This allows us to apply the averaging kernel to a reference profile, such as an aircraft profile measurement, to evaluate what the TES retrieval would show if the reference profile represents the true atmospheric state viewed from the satellite.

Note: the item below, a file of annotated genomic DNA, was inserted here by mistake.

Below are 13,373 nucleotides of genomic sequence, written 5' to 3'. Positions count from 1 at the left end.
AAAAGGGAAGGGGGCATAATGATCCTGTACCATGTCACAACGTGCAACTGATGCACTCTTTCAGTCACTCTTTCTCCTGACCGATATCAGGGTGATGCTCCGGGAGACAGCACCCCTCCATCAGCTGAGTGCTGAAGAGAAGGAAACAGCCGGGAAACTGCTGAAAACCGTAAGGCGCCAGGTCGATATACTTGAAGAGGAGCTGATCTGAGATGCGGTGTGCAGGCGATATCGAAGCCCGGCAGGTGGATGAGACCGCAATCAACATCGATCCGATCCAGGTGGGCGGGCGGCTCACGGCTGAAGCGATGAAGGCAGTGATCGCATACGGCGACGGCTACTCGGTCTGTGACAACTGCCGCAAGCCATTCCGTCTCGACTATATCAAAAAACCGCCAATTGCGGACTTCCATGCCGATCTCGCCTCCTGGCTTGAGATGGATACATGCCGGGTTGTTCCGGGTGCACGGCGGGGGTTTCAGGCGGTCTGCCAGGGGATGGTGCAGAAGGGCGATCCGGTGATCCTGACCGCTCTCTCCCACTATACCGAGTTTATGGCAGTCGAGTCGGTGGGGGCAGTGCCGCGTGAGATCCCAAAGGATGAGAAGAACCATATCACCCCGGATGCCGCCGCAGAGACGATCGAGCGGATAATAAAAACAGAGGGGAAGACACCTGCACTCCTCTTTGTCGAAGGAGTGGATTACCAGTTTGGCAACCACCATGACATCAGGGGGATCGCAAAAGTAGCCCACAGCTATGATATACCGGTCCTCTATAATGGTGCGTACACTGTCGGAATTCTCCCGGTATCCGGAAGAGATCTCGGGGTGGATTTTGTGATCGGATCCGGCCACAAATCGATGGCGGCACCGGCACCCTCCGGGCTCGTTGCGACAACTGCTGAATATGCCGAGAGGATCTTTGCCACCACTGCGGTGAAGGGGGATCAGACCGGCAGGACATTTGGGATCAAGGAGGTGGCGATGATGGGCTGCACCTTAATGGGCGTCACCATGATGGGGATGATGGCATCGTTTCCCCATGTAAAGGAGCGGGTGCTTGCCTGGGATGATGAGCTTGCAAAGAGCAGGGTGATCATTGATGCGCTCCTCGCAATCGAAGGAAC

Figure 1Simulated TES PAN retrievals for four different hypothetical conditions where the black dashed line shows the prior, the two red lines show two different true profiles, and the two blue lines show the retrieved profiles. The true profile exhibits a maximum in the volume mixing ratio (vmr) close to the surface in the upper panels (a and b), while the true profile peaks in the mid-troposphere in the lower panels (c and d). Panels on the left (a and c) show clear-sky retrievals while panels on the right (b and d) show retrievals where a cloud with effective optical depth of 0.7 is placed at 600 hPa (dotted line). Corresponding averaging kernels are provided in the Supplement.